Note to reader [28th March 2018] - the following article is still valid if you're on SharePoint 2010 or older and unable to use Cloud. However if those conditions don't apply then you now have access to Flow, Azure Functions and all that good stuff, making the below advice somewhat out of date (Hey it's from 2013).
Some time ago now I blogged that SharePoint Timer jobs should not be written without good reason. One thing I've noticed is there's no guidance online about alternatives to achieving the same results, so decided it was time for another post. (Though to prove there are never any new ideas I did find this post from 2008 )
First to recap; The prior article noted that advice in forums was promoting the use of timer jobs for any old recurrent process. Timer jobs are full trust solutions and when written badly can seriously impact your farm, not to mention if you did write one for every recurrent process you ever need you'd end up with an unmanageable number of processes and code. Looking to the future, if you ever considered moving to The Cloud e.g. Office 365, such Full Trust solutions would not be allowed, and your business would find itself scrambling at great cost to replace the functionality in another way. Actually, Timer Jobs are so Cloud Unfriendly that (and this is complete speculation on my part) I could see custom Timer jobs even being announced as deprecated in a future SharePoint versions. (The ootb ones would stay, but custom ones would be disallowed).
So, what does all this mean? Well, it means that we can't actually know for sure what will happen in the future, but we can see the way the tide is turning. There's a strong push against Full Trust solutions in general, (typified by the now deprecated (sic) Sandbox Solutions and now) in favor of Apps. We need to make sure that whatever we put in place now meets the business requirement, but also has a fighting chance of surviving whatever feature deprecations might occur in the next couple of product versions.
How the Design thought process has changed in three years!
Where the thinking was once a custom timer job, I now have several alternative ways of providing robust recurrent processes. To head off a few questions, let's have a Q&A right now;
Q. Why doesn't the above use SharePoint asmx web services?
A. There's a very interesting article on MSDN here that states that the asmx web services are deprecated in SharePoint 2013. As such, where possible even in SharePoint 2010 I'm using the CSOM and REST APIs instead. I say where possible as the APIs are not as fully featured as the asmx web services in all areas. If I have to use the old web services or a Full Trust solution to meet the requirement, I'm still open to that. However CSOM and REST give me a lot of possibilities when manipulating List Data, which is the mainstay of most SharePoint solutions.
Q. When would I use a Windows Service and when the Task Scheduler?
A. That's a debate that rages elsewhere on the web to this day. :) Windows Services are really designed for continually running processes, rather than occasional batch processing. I think Task Scheduler will meet your needs in the majority of cases. Viewpoint here. btw I should mention a third option used by some Quartz .NET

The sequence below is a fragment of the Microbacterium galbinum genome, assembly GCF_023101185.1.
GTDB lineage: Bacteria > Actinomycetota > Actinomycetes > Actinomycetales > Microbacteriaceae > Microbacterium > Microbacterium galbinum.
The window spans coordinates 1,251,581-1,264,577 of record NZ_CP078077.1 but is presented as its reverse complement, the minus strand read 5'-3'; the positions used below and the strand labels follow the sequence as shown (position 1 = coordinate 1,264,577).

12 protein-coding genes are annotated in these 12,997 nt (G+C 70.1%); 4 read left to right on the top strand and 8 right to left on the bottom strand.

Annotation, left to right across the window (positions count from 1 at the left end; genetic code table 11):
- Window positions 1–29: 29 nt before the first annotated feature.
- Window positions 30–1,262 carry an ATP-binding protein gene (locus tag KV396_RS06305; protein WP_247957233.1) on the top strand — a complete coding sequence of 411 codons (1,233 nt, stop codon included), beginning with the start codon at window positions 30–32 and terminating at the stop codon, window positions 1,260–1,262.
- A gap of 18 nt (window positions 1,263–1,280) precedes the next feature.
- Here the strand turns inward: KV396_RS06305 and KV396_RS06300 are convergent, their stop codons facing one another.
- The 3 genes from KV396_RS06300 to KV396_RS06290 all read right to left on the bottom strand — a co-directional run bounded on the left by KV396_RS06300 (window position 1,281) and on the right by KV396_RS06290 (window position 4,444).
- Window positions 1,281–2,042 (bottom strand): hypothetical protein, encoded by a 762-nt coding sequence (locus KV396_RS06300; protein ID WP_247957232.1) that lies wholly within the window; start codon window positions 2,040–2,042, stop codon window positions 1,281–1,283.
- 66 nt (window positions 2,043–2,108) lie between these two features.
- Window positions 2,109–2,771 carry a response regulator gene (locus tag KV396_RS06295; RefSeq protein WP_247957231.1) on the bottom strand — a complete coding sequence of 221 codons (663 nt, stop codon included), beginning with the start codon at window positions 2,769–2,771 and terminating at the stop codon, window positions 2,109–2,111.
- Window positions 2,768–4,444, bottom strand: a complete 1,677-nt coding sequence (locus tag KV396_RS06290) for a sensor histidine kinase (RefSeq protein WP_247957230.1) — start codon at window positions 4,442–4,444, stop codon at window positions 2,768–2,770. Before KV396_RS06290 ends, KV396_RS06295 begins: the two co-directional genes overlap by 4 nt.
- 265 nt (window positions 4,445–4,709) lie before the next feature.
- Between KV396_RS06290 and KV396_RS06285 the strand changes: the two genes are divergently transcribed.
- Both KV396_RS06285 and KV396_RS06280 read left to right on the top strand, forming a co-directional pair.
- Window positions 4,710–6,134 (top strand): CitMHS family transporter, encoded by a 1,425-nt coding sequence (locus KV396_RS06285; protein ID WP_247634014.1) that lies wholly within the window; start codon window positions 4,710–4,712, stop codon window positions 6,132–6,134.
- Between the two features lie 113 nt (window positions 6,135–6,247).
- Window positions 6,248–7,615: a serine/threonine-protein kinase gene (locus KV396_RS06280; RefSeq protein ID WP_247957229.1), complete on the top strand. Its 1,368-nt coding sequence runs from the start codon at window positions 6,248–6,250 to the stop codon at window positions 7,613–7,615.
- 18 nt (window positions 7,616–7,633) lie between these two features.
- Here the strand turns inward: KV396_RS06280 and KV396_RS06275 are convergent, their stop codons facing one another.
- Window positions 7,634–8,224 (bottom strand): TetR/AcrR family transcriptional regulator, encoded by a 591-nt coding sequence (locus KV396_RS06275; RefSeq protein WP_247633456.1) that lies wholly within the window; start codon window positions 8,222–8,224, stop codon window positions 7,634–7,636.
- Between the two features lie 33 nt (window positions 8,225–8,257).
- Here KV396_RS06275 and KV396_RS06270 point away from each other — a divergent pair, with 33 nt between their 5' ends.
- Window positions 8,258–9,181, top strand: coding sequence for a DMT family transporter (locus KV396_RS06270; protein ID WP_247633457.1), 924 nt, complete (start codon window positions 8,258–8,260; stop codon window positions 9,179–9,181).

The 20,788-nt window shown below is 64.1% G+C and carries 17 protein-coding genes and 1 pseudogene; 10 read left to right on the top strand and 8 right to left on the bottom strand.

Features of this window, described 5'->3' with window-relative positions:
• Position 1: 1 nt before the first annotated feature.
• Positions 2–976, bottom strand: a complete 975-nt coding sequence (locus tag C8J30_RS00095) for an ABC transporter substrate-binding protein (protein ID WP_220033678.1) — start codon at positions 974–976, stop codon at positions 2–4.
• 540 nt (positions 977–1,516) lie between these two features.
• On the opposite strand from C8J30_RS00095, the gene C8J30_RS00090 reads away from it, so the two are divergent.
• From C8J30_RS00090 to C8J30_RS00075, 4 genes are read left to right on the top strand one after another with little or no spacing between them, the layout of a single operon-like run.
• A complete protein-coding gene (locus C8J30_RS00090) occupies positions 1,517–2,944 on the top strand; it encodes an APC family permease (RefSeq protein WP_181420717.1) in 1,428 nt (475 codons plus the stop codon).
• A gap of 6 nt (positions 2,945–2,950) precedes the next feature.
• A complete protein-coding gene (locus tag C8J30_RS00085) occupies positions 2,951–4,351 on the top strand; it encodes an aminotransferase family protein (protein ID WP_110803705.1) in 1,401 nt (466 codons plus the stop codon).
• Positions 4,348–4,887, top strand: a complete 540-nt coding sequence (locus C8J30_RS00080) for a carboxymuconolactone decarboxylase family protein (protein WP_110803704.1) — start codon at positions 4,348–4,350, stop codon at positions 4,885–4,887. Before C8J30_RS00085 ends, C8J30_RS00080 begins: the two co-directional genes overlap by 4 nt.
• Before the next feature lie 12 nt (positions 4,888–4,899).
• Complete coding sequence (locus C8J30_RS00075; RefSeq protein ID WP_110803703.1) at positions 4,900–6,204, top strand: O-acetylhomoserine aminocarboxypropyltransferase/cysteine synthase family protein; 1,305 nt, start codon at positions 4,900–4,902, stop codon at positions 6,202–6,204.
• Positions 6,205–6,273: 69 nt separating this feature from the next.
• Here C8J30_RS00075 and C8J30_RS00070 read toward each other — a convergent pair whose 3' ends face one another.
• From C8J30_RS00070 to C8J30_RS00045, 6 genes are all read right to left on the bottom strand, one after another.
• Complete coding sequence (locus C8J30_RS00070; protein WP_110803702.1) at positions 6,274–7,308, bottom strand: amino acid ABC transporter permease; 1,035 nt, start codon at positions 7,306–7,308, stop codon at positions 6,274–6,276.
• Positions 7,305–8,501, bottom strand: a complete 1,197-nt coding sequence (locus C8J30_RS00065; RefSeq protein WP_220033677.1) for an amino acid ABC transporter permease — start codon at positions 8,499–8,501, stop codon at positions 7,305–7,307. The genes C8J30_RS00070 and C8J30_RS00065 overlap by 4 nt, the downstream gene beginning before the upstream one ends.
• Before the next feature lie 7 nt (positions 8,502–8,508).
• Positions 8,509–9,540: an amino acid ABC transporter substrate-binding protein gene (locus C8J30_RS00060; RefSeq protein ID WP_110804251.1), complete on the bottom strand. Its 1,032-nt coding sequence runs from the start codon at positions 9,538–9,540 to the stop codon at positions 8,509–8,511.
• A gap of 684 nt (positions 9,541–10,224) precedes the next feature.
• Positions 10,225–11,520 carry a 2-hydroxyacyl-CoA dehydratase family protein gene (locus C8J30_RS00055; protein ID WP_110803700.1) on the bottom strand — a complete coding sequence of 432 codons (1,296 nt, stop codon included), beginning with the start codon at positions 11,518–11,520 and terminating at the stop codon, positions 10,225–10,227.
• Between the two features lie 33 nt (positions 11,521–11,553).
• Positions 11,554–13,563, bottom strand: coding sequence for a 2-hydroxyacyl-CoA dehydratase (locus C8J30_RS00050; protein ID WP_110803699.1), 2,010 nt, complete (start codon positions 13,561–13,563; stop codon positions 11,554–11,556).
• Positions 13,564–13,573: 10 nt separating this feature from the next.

Q. What credentials would the above use?
A. I'd favor a service account with non-expiring credentials whose rights on the SharePoint environment are the minimum required to complete the task. The service account will need 'Logon As Batch' rights to be scheduled.
Q. What's the Linux box all about?
A. Just to illustrate that the REST services make this cross platform. Your functionality doesn't need to be Windows based to orchestrate actions in SharePoint.
Q. So the diagram means Timer jobs in SharePoint 2010 but the external service calls in SharePoint 2013?
A. Nope. The years just illustrate the prevalent thinking at that time. The approach can be used for SharePoint 2010 as well as 2013 (even Office 365 in fact). Also watch this space as the CSOM and REST API are being invested in by Microsoft, more capabilities will become available.
Q. Doesn't this approach complicate development?
A. It simplifies development. Rather than having to write complicated code to manage your process within SharePoint (with all the plumbing that requires) you can write a relatively simple Console Application. The scheduling is handled by the Task Scheduler. As such you'll end up writing a lot less code.
Q. So this covers an idea for Timer Jobs, what about other functionality?
A. The general approach of calling into SharePoint from outside might be useful for all sorts of problems. I'm trying to limit the number of Full Trust solutions I deploy to SharePoint here. For example I recently had to write a one-off utility to updates the metadata on eighty thousand list items. Rather than Full Trust or Powershell I wrote a quick Winforms App to make the calls. It gave me a nice degree of visibility and flexibility when making the changes.
Q. So this approach should be used in all cases?
A. No, as always in Solution Design 'it depends' is your mantra. Full trust solutions and timer jobs still exist (except for O365 of course), and if that's currently the best way to meet your requirements then do it. But where possible you might want to use the above to save your organization future headaches. I should also mention that recurrent functionality can be done via Workflows, but I suspect the WF approach will not be robust enough for most use cases where a Timer Job would have been considered. That said, do consider the post by Fabian Williams here.
Q. This is all very well, but it presumes I have another server to use right?
A. Yes it does, but in a world where virtualization is everywhere and cloud hosting services abound, is it really so difficult to get your hands on an extra server? Remember this is moving some application resource usage off your SharePoint farm, which is a good thing.